Click here to watch our Co-Director Sarah Ludwig and Staff Attorney Raúl Carrillo discuss this case on NY1’s Inside City Hall.
Patch — A few years ago, Brooklyn veteran David Evans got something strange in the mail — a notice that the MTA would be taking hundreds of dollars from his tax returns to pay for tickets from nearly 20 years ago.
Gothamist — While not particularly good at executing major capital projects or managing a budget or even running trains much of the time, the MTA is apparently very adept at squeezing money out of low-income riders.
Daily News — It turns out that the same MTA that fails, frustrates and delays New Yorkers daily shows astounding, relentless energy when it comes to seizing the tax refunds and slapping liens on the wages of subway customers accused of breaking low-level rules like smoking on a platform or riding between cars.
Inside City Hall — Our Legal Director Susan Shin joins plaintiff David Evans and Katherine Deabler-Meadows from the National Center for Law and Economic Justice to discuss a lawsuit filed against the New York City Transit Authority, alleging the agency is enforcing judgments against riders for decades-old infractions and then seizing their tax refunds without their knowledge.
In December 2016, New Economy Project filed a federal lawsuit against Bank of America, N.A., on behalf of George Campbell, a low-income, African-American New Yorker. The lawsuit alleges that Bank of America violated federal and state consumer protection laws by failing to properly investigate fraudulent, unauthorized activity on Mr. Campbell’s bank account. Mr. Campbell sought monetary and injunctive relief.
In November 2015, New Economy Project filed a federal lawsuit, with co-counsel, against the debt collection law firm Gutman, Mintz, Baker, and Sonnenfeldt (GMBS), on behalf of Franklin Arias, a New Yorker in his 70s whose only income is Social Security benefits. The lawsuit alleged that GMBS violated federal debt collection and state consumer protection […]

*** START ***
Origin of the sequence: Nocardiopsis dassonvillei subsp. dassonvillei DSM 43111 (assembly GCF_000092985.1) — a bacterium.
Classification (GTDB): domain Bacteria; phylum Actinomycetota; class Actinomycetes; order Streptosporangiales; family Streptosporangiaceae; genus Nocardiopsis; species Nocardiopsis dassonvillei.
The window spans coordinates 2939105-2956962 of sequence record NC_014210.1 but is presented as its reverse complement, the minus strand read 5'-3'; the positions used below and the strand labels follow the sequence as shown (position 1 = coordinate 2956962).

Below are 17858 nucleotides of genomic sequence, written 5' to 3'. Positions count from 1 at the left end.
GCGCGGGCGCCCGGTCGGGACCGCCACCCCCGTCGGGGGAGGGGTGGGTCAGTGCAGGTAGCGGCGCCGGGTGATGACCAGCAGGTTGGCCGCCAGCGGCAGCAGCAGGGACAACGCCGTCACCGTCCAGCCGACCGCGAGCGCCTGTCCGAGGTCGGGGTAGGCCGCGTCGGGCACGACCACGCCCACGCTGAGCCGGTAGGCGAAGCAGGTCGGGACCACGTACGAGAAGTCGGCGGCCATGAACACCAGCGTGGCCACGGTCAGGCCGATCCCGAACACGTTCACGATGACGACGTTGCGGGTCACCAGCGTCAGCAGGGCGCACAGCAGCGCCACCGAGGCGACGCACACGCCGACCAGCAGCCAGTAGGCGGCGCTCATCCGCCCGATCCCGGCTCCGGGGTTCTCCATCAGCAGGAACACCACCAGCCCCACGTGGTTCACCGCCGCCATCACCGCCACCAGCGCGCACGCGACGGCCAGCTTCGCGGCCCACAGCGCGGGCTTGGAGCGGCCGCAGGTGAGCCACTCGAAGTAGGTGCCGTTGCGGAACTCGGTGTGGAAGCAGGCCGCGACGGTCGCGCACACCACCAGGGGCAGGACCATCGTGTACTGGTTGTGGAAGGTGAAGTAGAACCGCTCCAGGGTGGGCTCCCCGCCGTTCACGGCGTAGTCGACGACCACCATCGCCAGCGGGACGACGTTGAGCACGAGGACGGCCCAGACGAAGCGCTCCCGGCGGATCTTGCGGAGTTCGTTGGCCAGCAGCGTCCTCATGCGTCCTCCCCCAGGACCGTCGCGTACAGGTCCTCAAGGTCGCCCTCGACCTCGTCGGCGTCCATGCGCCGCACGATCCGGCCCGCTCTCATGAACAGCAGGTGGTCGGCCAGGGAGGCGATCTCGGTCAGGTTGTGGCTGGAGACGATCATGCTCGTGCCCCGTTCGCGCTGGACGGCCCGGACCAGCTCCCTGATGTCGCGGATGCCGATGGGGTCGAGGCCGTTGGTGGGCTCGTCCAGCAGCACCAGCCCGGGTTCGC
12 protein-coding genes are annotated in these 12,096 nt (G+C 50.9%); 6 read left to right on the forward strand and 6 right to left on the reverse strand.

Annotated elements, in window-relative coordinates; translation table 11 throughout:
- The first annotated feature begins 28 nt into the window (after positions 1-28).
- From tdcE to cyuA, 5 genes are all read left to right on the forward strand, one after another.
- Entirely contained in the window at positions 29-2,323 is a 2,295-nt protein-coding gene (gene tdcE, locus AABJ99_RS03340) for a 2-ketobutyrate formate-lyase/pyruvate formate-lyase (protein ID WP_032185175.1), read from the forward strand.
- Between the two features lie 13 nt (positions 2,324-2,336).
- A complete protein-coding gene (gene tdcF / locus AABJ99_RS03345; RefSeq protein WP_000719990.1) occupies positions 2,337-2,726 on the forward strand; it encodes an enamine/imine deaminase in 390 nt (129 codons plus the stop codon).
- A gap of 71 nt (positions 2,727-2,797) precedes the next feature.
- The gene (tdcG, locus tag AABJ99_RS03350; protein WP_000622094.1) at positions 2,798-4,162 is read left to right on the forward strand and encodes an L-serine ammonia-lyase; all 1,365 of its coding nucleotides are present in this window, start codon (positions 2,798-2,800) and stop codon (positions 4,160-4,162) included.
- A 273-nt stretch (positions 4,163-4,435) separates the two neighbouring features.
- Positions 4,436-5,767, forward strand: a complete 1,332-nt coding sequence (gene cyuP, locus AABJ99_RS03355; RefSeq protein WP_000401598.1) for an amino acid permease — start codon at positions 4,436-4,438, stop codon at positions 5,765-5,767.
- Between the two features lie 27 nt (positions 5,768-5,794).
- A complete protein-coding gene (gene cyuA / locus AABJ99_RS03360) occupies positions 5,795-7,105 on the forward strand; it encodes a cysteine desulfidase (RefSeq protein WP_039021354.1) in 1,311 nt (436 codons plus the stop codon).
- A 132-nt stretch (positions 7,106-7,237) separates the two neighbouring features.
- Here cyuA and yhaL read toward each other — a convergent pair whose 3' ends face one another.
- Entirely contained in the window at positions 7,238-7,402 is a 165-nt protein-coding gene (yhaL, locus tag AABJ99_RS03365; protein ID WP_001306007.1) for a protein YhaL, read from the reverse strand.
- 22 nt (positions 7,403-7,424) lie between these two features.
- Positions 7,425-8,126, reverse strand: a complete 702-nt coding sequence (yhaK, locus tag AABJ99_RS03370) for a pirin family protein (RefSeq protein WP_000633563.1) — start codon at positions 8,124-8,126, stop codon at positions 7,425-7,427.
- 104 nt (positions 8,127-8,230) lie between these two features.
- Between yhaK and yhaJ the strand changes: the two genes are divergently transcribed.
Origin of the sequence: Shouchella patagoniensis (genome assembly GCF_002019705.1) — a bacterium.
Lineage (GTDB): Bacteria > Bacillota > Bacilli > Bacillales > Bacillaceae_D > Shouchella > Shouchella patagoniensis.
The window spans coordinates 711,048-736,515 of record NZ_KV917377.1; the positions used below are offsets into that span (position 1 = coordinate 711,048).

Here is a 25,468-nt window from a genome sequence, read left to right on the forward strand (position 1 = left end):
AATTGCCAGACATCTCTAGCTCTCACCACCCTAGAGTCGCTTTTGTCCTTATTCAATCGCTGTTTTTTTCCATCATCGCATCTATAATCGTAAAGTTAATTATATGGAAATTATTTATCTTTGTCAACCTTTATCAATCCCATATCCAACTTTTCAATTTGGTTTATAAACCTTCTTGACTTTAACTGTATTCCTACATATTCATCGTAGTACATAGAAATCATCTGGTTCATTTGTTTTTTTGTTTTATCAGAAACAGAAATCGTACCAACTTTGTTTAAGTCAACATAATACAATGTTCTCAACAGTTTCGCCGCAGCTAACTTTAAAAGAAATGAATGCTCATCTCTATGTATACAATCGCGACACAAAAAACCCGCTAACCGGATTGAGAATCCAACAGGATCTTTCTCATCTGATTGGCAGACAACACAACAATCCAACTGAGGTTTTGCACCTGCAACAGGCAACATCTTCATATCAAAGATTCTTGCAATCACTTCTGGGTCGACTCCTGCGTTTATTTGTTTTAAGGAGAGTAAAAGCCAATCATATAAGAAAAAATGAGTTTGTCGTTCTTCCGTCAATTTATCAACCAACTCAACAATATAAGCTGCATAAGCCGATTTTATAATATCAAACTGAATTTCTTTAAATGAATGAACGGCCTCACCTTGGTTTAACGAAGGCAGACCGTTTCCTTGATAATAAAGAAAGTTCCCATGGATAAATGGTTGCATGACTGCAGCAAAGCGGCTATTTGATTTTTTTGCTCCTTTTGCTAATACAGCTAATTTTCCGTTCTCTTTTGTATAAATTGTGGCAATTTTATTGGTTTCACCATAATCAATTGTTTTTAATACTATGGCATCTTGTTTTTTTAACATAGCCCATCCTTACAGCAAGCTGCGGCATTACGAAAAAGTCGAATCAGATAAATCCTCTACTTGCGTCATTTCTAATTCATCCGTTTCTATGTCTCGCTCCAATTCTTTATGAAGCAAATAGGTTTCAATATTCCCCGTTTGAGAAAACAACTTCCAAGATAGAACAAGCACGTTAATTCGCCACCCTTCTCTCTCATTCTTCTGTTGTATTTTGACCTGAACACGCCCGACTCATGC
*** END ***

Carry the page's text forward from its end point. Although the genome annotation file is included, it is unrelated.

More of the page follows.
In April 2016, New Economy Project filed a federal lawsuit against the debt collection law firm Kavulich and Associates on behalf of Romain Prage, a low-income New Yorker. The lawsuit alleges that Kavulich violated federal debt collection and state consumer protection laws, and explicitly subverted New York’s Exempt Income Protection Act. Mr. Prage is seeking monetary and injunctive relief.
In November 2015, New Economy Project and allies reached a groundbreaking $59 million settlement in a class action lawsuit charging a network of debt collectors with civil racketeering (RICO), deceptive practices, and violations of federal debt collection law.
New Economy Project brought this case against Chase in 2012, exposing the banks’ role in facilitating — and profiting from — payday lenders’ illegal lending and debt collection practices. A 2013 settlement resulted in significant practice changes at the bank.
New Economy Project submits a 2013 amicus brief in support of New York City’s authority to regulate debt collection attorneys.